An Evaluation Of The Alcohol Education Trust's Intervention In Secondary Schools


This report by the Alcohol Education Trust looks at the impact of their Talk About Alcohol intervention. The focus of this report is on students aged 15-16 (in Year 11). The study compares change in outcomes for an intervention group and a statistically matched comparison group. 

The intervention was piloted in ten schools across the UK before roll out. Talk about Alcohol intervention aims to:

  • Delay the age at which teenagers start drinking
  • Help ensure that if they choose to drink, they do so responsibly
  • Reduce the prevalence of drinking to get drunk and the antisocial consequences of drunkenness.

Key Findings:

There is evidence of an association between the intervention and a delay in the age at which some teenagers start to drink. Students in the intervention group had significantly lower odds than those in the comparison group of ever having had a drink.

The increase in the proportion of frequent drinkers over time was less among the intervention group, although the difference between groups was not statistically significant.

Knowledge amongst the comparison group had caught up with the intervention group (there was no significant difference between them at age 15-16).

The findings suggest that giving young people the facts about alcohol is not the only factor likely to influence behaviour. Helping young people to develop resilience and self-management skills to manage risk is also important. Messages about responsible drinking are important at this age.

Key messages for school leaders and teachers

The impact on delaying the onset of drinking is evidence that the Talk about Alcohol intervention is effective as an early intervention programme.

The evidence suggests the value in a harm minimisation approach and in revisiting alcohol education at different stages – for example, via early intervention before they begin drinking (the average age of first drink is 13), before young people begin to drink more frequently (around age 15), and as they approach adulthood.

Giving young people the facts about alcohol is not the only factor likely to influence behaviour – helping young people to develop resilience, rehearsal strategies, and self-management skills to manage risk is also important. Messages about responsible drinking are important at this age.

The evidence highlights the influence of the family in drinking behaviour – schools should consider how to engage parents in alcohol education programmes.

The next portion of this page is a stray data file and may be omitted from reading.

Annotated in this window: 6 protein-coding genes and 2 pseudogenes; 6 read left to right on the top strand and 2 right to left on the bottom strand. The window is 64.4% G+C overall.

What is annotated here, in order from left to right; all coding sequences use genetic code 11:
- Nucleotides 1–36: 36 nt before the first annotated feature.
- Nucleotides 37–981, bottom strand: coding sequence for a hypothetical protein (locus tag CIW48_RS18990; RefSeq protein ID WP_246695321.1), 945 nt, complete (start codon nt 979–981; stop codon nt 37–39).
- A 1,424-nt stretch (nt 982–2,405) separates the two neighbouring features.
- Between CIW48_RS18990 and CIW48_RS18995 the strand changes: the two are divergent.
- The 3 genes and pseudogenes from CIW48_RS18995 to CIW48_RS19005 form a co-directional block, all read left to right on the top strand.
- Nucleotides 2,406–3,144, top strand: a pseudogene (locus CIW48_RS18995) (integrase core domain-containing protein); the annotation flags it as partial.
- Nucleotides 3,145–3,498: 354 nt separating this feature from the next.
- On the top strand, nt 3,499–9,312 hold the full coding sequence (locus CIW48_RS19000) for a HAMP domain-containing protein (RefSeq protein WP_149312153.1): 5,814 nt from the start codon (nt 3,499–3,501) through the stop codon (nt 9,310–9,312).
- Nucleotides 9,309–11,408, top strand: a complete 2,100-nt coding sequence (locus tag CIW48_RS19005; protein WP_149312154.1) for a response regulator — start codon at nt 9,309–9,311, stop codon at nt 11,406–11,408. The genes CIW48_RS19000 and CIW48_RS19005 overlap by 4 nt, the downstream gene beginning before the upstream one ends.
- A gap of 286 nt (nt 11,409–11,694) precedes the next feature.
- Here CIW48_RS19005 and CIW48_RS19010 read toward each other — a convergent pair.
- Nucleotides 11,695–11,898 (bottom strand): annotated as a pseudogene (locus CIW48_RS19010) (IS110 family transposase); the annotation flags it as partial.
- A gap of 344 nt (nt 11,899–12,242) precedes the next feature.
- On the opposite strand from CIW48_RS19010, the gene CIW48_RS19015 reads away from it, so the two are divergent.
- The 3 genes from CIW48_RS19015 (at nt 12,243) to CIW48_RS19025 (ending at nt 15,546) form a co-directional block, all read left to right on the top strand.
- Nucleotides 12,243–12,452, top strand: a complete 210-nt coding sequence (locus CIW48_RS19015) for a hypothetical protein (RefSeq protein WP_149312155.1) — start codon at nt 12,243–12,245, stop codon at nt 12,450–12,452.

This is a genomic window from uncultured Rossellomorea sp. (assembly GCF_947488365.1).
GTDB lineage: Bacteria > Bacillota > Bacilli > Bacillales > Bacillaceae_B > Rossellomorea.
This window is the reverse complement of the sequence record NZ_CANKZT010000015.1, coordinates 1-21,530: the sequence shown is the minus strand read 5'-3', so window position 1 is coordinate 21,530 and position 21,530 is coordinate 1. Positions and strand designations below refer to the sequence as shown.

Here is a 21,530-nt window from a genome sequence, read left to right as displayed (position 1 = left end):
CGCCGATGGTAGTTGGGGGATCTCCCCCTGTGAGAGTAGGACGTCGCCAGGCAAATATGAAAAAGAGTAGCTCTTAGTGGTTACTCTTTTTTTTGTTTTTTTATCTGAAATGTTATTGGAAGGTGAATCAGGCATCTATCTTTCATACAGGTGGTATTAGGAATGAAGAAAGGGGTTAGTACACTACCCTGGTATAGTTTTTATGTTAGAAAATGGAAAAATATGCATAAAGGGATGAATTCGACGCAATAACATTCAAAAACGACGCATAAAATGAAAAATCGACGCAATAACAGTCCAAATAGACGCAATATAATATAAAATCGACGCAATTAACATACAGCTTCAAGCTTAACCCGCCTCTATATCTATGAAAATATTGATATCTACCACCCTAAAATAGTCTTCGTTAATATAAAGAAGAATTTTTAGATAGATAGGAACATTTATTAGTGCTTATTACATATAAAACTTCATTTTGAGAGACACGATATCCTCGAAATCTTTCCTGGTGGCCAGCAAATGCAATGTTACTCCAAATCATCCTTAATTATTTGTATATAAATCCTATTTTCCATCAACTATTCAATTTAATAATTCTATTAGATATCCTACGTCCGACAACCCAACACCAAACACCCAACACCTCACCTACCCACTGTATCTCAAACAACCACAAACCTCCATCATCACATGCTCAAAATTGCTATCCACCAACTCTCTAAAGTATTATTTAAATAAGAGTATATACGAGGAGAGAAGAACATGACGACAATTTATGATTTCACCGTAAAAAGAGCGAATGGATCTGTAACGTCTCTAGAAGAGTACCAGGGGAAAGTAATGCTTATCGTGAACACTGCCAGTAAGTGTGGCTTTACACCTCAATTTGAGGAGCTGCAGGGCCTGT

Key messages for policy-makers

There is evidence of impact of the Talk about Alcohol intervention, particularly in delaying the age at which teenagers start to drink. The materials can clearly support policy priorities concerning alcohol.

The evidence suggests that knowledge alone is not likely to be sufficient to change behaviour and identifies that a broader skills-based approach is ‘what works’ – this information will support Public Health England in understanding how to address its priority to reduce harmful drinking and alcohol-related hospital admissions.


The findings highlight the influence of the family on the likelihood of drinking. This emphasises the importance of the AET information for parents, which aims to support them in making decisions about their own alcohol consumption, acting as role models for their children, setting boundaries and knowing where their children are and who they are with. Note that the evaluation has not explored the impact of information for parents

Although there was no significant difference in knowledge of alcohol between the groups, students in the intervention group were less likely to have ever had a drink. This could suggest that knowledge alone does not necessarily have an impact on behaviour, which supports the broader harm minimisation aim of the intervention, to help young people build resilience and understand how to manage risk. It could also suggest that the earlier higher knowledge scores among the intervention group influenced a sustained behaviour change.

The fact that the intervention group had not been asked to deliver any Talk about Alcohol sessions in the two years prior to the most recent survey could have restricted the impact on frequent drinking from becoming significant. With more intervention, might this group go on to drink significantly less often as adults.